The National Association of Realtors (NAR) opposes it. The National Association of Home Builders is not a fan either. So why could a plan the NAR president calls an all-out assault on the middle class help Millennials enter the housing market?
The theory is that the GOP tax plan, which is formally referred to as The Tax Cuts and Job Act, will reduce the value of homes, making a home purchase more affordable to Millennials. Many in the real estate industry would argue that affordability, especially in and around larger cities on both coasts, is a significant obstacle preventing Millennials from becoming first-time homebuyers.
The U.S. House of Representatives and U.S. Senate tax plans differ in several ways; however, both would eliminate itemized deductions that reduce homeowner's tax bills. The House version placed a $500,000 cap on the mortgage interest deduction but allows for the deduction of up to $10,000 in property tax. The Senate’s version maintains the mortgage interest deduction but eliminates the ability to deduct property tax. The Senate is expected to vote on its tax plan next week.
"Make no mistake, middle-class homeowners will see their home values fall if this proposal moves forward," NAR president Elizabeth Mendenhall said.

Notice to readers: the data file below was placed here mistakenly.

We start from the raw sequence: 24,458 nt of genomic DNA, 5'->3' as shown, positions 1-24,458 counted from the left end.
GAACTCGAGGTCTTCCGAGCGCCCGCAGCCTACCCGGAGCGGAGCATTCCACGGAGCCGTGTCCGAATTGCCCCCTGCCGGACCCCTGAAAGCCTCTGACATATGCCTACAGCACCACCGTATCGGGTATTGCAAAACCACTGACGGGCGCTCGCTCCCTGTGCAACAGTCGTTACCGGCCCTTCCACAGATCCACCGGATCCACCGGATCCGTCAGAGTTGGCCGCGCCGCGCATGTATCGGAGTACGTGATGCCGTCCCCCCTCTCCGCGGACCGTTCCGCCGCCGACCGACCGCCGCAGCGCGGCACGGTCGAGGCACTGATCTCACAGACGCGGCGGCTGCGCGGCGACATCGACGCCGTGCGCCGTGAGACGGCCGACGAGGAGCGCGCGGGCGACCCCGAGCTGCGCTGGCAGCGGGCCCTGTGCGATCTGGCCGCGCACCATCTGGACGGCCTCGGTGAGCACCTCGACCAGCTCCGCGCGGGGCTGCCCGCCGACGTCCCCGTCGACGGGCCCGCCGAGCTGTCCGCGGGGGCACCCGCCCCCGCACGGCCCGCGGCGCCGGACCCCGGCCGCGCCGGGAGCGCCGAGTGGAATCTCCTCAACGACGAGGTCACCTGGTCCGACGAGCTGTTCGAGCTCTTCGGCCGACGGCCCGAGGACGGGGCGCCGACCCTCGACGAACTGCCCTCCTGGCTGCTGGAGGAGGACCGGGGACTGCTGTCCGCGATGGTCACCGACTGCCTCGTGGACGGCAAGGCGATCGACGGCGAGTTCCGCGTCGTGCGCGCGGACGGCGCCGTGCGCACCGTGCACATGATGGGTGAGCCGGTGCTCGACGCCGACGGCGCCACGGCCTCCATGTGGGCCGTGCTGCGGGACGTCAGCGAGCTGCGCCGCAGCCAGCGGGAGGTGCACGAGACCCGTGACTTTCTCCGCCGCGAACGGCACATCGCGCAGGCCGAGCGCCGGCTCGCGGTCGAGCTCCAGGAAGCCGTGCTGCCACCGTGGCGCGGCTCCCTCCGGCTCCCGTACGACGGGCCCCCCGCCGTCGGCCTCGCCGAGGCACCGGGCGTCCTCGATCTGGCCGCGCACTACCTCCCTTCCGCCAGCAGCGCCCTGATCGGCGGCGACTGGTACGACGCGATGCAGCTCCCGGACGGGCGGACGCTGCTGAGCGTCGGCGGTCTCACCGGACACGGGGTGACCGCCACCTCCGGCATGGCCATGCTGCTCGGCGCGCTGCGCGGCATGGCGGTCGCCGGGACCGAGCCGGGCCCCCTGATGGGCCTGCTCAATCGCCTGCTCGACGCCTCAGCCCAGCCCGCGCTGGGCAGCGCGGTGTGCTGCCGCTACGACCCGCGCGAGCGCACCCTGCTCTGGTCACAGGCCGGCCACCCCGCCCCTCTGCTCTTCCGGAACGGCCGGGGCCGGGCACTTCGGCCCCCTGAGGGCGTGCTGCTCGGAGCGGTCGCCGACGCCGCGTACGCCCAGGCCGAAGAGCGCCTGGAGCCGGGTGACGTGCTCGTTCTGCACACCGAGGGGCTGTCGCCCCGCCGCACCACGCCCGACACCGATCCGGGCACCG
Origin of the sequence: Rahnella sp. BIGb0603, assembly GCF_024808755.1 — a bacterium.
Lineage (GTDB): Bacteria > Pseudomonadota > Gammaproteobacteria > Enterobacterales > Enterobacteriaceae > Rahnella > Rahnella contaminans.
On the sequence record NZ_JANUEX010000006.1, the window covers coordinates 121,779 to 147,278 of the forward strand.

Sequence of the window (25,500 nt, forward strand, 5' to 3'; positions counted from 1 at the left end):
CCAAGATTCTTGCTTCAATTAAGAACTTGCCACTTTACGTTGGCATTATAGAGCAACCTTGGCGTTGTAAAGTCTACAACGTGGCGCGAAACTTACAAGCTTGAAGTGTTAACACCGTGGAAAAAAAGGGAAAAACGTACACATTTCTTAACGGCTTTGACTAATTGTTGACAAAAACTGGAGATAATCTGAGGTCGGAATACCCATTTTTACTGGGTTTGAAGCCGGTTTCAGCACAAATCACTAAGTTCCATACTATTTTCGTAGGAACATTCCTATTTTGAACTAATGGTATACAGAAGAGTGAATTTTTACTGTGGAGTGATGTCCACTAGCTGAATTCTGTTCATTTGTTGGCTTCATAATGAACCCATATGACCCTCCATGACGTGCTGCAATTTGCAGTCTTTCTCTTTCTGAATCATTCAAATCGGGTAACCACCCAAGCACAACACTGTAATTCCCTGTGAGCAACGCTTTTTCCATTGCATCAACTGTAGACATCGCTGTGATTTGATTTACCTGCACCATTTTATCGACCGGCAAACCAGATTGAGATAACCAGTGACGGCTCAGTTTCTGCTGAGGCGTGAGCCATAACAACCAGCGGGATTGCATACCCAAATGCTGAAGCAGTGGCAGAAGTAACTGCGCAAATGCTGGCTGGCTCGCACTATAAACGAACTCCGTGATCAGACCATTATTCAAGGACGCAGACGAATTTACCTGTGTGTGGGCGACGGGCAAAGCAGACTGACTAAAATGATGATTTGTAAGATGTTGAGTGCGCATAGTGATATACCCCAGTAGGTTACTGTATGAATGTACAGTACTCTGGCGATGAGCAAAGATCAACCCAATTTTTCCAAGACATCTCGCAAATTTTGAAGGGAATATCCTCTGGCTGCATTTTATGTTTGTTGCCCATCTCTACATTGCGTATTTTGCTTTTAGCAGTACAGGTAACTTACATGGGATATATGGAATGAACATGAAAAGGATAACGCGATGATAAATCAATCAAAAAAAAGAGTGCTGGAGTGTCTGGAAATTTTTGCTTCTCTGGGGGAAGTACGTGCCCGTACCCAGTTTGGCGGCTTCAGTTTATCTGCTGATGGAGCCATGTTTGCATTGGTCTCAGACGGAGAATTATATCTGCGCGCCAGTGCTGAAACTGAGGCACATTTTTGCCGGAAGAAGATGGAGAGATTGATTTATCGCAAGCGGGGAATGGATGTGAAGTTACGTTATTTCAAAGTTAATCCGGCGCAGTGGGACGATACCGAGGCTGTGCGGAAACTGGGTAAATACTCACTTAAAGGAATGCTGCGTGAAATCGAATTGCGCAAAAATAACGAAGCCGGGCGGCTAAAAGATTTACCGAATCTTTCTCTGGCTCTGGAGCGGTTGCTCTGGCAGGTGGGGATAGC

If the predictions about real estate values come to fruition, it is not good news for homeowners. On the flip side, potential homebuyers may get their chance to dump their landlords.
Also, millennials saving for a down payment may get another assist from the tax plan. The proposed increase to the standard deduction, which will double under both the House and Senate tax plans, could put more money in some taxpayers’ savings accounts. On the other hand, first-time homebuyers with children might be hurt by the elimination of personal exemptions.
A few tax law changes wouldn't help Millennials after they become homeowners.
Current tax law allows for the exclusion from taxation the first $250,000 of capital gains on a sale of a residence as a single filer ($500,000 filing jointly) provided the homeowner has used the house as a principal residence for two years out of the five years preceding the sale. The exclusion is available once every two years.
Under at least one version of the proposed tax plan, homeowners would need to live in and use the property as a primary residence for five of the preceding eight years at the time of sale. The new rule would lower the number of people eligible to claim the capital gains exclusion. The proposal also would limit the use of the capital gains exclusion to once every five years instead of every two years.
Homeowners would have to stay in their homes longer to avoid capital gains taxes, and that potentially could exacerbate the current real estate inventory crisis in the Boston area.
In addition to the changes to the mortgage interest deduction, there is a noteworthy change that applies to Americans who own second homes. The change simply states that taxpayers can have only one qualified residence. That difference would eliminate the ability of homeowners to write off mortgage interest on second homes. One study has indicated that about 7.5 million second homes qualify for the mortgage interest deduction.